Gender Selection: Made Possible Through Reproductive Technologies
Understanding Gender Selection
IVF and Genetic Testing
Thousands of couples have conceived children with the help of IVF, and our IVF doctors have personally been instrumental in over 7,000 births internationally. In IVF, eggs harvested from the patient or a donor are fertilized with sperm in the laboratory. The resulting embryos are then transferred into the uterus of the patient or a surrogate.
PGD/PGS takes place after the second stage of IVF. The fertilized embryo is cultured for five to six days until it reaches the blastocyst stage. Then, a highly trained embryologist removes a small number of cells from the pre-placenta area using a laser and a microscopic glass needle.
In PGD, the DNA is examined to identify a specific disease, such as muscular dystrophy, which can be passed to male offspring via the mother. Alternatively, PGS screens for chromosomal abnormalities; it is most often performed for patients who are older or have had trouble conceiving or avoiding miscarriage. Once testing is complete, the healthy embryo of the desired gender can be transferred to the uterus.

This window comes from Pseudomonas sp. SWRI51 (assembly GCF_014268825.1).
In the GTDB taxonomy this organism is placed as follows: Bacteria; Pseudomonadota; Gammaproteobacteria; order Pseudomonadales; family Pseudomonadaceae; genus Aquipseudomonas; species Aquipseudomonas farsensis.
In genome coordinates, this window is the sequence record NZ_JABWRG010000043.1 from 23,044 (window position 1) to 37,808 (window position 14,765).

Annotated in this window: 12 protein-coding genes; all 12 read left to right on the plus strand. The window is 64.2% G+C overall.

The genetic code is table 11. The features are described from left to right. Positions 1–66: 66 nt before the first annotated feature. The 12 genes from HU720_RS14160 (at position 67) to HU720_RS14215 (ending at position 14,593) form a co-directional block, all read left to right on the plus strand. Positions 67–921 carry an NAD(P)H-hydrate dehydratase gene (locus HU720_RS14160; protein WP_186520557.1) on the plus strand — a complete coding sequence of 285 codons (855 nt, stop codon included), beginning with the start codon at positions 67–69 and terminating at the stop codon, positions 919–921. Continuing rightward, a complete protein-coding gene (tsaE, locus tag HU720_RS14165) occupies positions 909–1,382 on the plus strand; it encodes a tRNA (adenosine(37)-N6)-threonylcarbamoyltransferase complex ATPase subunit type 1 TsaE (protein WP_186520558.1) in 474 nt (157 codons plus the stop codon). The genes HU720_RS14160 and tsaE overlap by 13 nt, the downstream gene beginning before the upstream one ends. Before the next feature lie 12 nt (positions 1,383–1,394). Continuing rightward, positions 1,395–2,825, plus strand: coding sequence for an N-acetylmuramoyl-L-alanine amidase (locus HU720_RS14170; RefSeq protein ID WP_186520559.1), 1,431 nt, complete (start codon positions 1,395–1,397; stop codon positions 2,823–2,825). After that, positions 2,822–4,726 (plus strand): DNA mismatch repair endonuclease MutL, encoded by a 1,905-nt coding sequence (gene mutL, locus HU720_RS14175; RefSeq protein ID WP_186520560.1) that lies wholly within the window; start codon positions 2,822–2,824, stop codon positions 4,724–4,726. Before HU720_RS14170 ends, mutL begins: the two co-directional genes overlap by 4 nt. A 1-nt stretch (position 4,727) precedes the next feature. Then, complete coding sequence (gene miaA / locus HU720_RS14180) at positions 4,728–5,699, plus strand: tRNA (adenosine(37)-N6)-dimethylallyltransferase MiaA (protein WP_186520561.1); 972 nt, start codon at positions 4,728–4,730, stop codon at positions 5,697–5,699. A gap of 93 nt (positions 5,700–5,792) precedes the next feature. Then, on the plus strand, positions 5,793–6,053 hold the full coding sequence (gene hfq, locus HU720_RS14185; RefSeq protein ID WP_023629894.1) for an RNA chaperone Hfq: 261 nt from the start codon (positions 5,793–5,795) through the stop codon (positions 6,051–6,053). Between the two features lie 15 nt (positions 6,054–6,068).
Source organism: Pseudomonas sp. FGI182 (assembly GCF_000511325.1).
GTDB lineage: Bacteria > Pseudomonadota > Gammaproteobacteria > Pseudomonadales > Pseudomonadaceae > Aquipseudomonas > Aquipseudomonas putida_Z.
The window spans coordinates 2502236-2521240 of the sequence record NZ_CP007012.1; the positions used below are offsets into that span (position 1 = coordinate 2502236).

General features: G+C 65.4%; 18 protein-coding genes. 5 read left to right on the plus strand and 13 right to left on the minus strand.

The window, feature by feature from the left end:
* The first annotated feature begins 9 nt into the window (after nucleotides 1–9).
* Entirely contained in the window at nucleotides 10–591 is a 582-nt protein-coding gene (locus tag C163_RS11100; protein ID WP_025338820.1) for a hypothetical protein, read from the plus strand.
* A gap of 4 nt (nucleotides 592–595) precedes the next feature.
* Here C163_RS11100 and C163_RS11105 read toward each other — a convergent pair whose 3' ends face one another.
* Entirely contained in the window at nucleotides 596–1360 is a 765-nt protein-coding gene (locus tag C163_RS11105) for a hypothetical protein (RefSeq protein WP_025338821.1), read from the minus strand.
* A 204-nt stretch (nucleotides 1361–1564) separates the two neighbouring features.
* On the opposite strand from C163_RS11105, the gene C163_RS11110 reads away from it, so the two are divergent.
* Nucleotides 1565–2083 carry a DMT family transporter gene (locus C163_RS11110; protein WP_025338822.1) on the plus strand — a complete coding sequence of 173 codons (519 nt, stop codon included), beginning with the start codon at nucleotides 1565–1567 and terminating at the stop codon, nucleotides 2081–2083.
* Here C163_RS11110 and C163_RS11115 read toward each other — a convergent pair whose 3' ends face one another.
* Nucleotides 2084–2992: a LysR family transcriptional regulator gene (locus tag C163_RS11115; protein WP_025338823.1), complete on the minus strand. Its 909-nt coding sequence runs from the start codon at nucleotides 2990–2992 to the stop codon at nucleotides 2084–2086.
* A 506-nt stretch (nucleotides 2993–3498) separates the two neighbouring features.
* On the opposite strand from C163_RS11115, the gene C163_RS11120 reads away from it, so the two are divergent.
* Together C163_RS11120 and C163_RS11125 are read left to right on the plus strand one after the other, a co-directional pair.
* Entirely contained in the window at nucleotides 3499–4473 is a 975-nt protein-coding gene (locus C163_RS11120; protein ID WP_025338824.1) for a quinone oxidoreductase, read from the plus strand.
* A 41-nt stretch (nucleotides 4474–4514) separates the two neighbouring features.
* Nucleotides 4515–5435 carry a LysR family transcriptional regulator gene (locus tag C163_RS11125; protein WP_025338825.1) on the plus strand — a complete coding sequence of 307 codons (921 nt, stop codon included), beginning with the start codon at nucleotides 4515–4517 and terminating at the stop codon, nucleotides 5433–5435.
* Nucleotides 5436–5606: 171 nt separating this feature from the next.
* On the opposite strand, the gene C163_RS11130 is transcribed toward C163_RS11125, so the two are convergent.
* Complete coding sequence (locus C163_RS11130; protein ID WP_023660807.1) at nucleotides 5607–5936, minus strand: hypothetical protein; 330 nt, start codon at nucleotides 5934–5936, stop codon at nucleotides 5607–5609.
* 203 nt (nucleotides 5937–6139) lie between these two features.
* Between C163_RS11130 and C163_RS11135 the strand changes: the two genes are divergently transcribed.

For gender selection, these tests detect the sex of an embryo with almost 100% accuracy. However, not all patients are able to produce healthy embryos of the desired gender. Reasons for this may include age, egg supply, or sperm quality. In these cases, sperm or egg donation is another possible avenue to pursue, and Pacific Fertility Center can assist you with this treatment option.
Thousands of couples have conceived children with the help of IVF, and our IVF doctors have personally been instrumental in over 7,000 births internationally.